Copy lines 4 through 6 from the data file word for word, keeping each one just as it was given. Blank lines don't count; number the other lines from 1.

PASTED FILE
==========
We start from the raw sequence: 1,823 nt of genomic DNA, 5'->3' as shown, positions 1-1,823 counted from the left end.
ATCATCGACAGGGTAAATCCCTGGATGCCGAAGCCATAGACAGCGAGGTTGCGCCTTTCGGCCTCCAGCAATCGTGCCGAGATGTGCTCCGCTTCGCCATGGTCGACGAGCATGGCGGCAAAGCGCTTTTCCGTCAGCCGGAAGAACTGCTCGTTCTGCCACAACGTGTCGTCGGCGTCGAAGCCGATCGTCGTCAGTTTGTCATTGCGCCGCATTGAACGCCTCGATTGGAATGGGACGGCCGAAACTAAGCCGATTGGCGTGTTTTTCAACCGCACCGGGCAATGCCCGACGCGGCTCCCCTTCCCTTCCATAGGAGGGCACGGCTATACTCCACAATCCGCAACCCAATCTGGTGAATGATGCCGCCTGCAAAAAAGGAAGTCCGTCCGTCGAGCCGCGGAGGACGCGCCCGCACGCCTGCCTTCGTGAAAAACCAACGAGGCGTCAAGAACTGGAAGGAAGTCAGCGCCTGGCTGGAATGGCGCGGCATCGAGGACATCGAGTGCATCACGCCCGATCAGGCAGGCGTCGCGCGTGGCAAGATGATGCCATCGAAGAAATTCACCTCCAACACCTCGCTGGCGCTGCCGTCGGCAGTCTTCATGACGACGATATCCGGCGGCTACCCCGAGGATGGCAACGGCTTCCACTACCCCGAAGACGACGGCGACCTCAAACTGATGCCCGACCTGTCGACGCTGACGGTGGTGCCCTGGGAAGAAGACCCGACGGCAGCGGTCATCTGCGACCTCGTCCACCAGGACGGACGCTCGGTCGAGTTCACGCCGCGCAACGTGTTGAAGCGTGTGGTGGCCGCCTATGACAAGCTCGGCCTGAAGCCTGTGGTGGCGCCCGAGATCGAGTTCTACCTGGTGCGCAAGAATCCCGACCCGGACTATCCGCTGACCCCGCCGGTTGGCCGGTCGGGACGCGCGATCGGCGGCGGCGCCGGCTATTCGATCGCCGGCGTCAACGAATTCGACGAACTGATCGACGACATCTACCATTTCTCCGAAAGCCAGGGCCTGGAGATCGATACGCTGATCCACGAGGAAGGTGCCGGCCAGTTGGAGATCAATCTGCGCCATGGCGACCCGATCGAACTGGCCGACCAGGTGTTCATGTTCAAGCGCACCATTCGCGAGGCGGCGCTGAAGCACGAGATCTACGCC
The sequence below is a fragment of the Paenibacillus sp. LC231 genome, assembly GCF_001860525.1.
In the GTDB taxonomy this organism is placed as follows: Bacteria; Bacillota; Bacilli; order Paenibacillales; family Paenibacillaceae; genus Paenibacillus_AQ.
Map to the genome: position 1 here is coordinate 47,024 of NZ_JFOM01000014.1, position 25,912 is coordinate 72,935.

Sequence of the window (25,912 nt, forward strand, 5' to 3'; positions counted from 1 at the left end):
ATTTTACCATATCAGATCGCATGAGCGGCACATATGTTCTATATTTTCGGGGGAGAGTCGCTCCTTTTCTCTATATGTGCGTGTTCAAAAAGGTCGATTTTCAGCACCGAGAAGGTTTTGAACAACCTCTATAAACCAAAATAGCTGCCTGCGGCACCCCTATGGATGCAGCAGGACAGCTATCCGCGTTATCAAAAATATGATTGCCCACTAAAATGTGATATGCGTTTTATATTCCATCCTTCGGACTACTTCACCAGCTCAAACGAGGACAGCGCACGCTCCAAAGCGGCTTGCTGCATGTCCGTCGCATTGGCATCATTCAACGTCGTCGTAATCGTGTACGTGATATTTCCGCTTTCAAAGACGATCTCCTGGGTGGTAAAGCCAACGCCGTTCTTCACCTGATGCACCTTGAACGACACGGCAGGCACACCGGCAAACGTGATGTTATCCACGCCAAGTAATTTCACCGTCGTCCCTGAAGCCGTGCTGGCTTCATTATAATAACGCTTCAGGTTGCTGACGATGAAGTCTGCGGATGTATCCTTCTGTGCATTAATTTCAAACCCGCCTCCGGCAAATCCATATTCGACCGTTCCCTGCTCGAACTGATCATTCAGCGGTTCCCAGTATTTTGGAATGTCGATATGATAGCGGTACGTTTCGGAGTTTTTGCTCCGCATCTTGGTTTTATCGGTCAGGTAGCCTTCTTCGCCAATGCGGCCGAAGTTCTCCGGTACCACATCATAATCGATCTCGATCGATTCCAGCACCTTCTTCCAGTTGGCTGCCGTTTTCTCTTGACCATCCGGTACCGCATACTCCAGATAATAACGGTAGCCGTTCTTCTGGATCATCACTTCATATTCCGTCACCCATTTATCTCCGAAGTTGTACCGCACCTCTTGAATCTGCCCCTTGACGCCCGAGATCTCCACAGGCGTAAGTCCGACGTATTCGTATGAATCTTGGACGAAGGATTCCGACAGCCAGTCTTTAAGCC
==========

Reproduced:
In the GTDB taxonomy this organism is placed as follows: Bacteria; Bacillota; Bacilli; order Paenibacillales; family Paenibacillaceae; genus Paenibacillus_AQ.
Map to the genome: position 1 here is coordinate 47,024 of NZ_JFOM01000014.1, position 25,912 is coordinate 72,935.

Sequence of the window (25,912 nt, forward strand, 5' to 3'; positions counted from 1 at the left end):